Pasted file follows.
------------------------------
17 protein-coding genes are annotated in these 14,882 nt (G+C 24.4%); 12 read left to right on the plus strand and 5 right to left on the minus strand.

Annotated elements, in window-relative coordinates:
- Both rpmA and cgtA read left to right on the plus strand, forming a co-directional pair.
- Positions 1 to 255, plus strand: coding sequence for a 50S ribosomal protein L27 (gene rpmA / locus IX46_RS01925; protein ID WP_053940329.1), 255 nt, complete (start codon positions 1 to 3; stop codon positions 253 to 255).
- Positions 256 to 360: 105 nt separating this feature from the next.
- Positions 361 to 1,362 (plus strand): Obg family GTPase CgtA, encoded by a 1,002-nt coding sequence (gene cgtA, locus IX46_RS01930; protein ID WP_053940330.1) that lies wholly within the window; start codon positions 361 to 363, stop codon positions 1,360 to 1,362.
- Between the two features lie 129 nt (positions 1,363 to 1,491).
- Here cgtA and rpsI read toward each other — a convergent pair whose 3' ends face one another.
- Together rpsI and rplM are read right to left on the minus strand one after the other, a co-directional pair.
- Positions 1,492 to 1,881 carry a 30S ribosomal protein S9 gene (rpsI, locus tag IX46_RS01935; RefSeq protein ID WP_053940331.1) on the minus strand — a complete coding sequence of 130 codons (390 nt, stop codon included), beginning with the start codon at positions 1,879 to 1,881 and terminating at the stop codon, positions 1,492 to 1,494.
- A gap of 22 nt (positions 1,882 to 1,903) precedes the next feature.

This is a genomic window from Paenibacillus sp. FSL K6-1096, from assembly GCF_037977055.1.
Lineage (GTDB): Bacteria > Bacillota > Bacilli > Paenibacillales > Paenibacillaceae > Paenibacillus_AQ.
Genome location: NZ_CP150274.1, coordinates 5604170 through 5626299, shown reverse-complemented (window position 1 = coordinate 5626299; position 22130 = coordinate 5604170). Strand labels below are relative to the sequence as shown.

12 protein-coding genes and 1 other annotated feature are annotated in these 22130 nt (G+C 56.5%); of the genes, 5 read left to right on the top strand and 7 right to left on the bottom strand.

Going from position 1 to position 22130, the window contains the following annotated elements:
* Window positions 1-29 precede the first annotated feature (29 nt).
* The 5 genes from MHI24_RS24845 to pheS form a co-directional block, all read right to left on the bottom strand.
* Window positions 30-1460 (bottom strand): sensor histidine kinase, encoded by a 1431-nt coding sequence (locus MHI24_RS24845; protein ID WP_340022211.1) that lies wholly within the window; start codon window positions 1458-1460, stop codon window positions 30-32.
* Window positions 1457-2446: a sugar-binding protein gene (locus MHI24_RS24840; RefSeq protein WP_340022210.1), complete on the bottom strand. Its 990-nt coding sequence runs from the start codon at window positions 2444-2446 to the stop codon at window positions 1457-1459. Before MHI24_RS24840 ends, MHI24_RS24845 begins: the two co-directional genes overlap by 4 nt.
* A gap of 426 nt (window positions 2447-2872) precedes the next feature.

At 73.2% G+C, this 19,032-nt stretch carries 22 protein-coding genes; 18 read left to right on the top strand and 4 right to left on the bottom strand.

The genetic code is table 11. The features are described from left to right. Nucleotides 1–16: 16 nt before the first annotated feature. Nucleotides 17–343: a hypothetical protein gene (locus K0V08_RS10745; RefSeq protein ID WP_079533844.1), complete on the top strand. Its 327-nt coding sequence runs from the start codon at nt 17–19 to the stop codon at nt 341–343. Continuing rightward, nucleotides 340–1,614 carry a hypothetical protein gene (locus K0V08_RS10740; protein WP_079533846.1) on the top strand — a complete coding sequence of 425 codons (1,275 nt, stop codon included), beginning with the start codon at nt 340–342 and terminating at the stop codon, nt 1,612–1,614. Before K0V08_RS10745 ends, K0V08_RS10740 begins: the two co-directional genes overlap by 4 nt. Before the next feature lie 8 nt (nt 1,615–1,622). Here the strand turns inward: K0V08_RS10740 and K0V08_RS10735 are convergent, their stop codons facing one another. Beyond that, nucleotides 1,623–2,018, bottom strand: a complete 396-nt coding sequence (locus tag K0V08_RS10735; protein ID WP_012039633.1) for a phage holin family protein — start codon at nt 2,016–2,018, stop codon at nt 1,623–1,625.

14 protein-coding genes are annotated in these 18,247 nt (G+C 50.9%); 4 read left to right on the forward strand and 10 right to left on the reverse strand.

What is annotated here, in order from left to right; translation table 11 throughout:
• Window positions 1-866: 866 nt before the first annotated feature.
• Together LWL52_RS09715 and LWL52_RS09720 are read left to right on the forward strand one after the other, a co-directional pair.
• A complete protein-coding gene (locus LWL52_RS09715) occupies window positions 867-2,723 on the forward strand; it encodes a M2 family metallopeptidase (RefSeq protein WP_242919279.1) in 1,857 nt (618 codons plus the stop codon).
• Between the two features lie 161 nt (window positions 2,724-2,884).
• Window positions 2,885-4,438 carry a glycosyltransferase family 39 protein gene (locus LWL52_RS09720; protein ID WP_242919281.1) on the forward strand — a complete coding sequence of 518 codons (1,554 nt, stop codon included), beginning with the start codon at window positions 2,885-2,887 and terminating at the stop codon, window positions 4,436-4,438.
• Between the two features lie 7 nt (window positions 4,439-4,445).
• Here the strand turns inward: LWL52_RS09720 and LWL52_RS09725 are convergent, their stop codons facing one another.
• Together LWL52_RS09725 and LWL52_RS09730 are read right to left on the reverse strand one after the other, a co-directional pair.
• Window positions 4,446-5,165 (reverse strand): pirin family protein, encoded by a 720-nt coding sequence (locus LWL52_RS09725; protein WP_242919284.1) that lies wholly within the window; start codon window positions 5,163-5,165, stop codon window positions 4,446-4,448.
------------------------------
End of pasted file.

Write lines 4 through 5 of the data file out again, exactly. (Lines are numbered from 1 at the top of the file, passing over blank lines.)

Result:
- Positions 1 to 255, plus strand: coding sequence for a 50S ribosomal protein L27 (gene rpmA / locus IX46_RS01925; protein ID WP_053940329.1), 255 nt, complete (start codon positions 1 to 3; stop codon positions 253 to 255).
- Positions 256 to 360: 105 nt separating this feature from the next.